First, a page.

Ethanol-induced depression of aggression in mice antagonized by hyperbaric exposure

R. L. Alkana, J. F. DeBold, D. A. Finn, M. Babbini, P. J. Syapin

Research output: Contribution to journalArticlepeer-review

6 Scopus citations


The present study investigated the effect of hyperbaric exposure on ethanol-induced depression of aggressive behavior measured by resident-intruder confrontations. Adult male CFW mice (residents) were paired with females and housed together for 26 days. Then, resident mice were intubated with either ethanol (2 g/kg) or water (20 ml/kg) and were exposed to 1 atmosphere absolute (ATA) air, 1 ATA helium oxygen (heliox) or 12 ATA heliox using a within-subjects counterbalanced desing. Thirty minutes after intubation an intruder was introduced. Ethanol significantly decreased aggressive behaviors (attack latency, attack bites, sideways threats, tail rattles and pursuit) in 1 ATA-treated animals. Pressure completely antagonized the depression of aggression induced by ethanol. Ethanol alone and pressure alone did not significantly affect nonaggressive behaviors. There were no statistically significant differences between groups in blood ethanol concentrations 50 minutes after intubation. These results suggest that ethanol's effects on aggressive behavior result from the same membrane actions leading to loss of righting reflex, depression of locomotor activity, tolerance and dependence.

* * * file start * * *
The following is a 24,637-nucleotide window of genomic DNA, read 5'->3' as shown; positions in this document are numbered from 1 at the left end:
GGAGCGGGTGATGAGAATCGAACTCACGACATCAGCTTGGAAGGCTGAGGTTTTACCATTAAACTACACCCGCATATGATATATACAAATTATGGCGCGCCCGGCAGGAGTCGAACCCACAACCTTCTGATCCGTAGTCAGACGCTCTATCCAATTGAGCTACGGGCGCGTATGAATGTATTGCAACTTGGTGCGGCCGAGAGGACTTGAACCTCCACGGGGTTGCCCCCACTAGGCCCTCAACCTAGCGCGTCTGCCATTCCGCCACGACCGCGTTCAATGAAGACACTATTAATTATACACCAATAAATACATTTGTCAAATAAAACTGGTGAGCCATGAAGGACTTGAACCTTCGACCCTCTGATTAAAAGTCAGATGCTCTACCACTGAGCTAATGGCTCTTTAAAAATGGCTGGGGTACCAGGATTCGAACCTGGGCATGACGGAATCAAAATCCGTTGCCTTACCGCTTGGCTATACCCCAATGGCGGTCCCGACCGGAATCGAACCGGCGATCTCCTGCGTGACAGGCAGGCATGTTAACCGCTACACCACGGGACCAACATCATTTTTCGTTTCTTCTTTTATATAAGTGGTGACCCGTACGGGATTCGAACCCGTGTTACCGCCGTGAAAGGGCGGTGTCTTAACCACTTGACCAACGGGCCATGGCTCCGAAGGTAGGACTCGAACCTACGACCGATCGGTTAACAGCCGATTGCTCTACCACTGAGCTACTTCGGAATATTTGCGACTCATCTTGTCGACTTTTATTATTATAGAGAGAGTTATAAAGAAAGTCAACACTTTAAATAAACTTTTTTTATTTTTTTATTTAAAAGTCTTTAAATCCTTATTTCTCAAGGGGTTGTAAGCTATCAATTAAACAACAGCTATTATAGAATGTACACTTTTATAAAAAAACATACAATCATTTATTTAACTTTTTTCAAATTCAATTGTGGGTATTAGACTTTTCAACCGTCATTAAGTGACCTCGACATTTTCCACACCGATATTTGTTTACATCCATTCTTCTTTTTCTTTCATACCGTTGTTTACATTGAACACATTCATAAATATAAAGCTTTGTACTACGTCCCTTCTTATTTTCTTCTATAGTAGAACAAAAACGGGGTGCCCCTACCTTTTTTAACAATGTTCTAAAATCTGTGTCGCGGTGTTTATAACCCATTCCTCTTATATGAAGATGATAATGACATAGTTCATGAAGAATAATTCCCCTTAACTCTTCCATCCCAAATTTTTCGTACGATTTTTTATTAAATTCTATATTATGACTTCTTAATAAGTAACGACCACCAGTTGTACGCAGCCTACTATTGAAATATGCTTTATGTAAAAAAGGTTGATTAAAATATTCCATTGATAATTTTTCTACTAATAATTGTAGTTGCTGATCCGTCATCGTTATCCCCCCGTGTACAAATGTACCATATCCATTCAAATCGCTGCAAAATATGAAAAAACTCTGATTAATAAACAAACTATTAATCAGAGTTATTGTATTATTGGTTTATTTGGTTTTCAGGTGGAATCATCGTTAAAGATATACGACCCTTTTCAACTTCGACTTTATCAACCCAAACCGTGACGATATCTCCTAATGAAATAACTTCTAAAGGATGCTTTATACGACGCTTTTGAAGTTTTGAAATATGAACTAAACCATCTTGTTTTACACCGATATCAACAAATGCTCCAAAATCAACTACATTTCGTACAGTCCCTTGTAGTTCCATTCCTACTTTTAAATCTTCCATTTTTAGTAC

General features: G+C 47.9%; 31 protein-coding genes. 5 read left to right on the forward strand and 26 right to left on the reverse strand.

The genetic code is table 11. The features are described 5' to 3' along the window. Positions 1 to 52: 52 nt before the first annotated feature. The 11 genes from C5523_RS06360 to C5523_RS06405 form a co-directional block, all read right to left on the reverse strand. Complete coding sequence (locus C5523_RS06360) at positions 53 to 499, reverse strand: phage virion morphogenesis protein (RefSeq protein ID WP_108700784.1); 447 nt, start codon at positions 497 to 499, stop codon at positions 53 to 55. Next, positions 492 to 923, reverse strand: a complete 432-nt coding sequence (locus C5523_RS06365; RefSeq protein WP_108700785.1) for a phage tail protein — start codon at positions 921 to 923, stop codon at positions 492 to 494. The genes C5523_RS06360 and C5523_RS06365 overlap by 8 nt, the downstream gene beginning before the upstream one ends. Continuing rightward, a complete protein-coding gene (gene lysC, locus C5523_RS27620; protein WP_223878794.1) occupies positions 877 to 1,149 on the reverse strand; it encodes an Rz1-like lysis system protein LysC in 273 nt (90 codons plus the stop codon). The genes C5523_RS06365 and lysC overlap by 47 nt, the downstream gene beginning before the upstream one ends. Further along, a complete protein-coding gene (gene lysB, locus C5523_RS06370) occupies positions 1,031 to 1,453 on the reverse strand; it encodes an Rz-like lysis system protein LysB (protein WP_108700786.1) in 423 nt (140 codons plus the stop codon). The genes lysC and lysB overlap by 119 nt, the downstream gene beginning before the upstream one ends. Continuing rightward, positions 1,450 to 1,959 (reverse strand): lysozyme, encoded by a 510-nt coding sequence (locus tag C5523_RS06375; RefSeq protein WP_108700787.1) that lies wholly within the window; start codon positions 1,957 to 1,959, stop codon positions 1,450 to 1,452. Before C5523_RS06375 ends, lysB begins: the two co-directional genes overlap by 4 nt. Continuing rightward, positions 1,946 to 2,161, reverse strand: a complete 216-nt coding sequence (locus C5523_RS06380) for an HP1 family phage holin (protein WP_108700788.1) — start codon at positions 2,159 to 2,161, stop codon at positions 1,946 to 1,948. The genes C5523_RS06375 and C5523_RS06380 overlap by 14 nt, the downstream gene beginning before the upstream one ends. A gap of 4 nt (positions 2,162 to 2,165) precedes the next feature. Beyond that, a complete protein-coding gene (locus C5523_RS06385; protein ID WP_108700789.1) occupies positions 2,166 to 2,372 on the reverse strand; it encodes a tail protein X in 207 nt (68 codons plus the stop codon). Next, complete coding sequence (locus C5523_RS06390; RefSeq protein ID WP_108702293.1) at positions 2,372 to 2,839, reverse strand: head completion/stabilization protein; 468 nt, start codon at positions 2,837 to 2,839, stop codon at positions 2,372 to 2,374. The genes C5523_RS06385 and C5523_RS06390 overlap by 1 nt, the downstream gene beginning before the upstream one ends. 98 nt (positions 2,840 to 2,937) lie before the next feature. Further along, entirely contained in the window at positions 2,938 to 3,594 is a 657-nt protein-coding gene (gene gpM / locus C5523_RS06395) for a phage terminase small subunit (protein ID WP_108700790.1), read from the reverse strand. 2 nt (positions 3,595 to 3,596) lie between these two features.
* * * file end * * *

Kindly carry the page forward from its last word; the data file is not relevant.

Original languageEnglish (US)
Pages (from-to)639-644
Number of pages6
JournalPharmacology, Biochemistry and Behavior
Issue number3
StatePublished - Mar 1991
Externally publishedYes


  • Aggression
  • Alcohol-ethyl
  • Atmospheric pressure
  • Behavior
  • Ethanol
  • Hyperbaric
  • Mechanisms of anethesia
  • Mechanisms of intoxication
  • Mice

ASJC Scopus subject areas

  • Biochemistry
  • Toxicology
  • Pharmacology
  • Clinical Biochemistry
  • Biological Psychiatry
  • Behavioral Neuroscience


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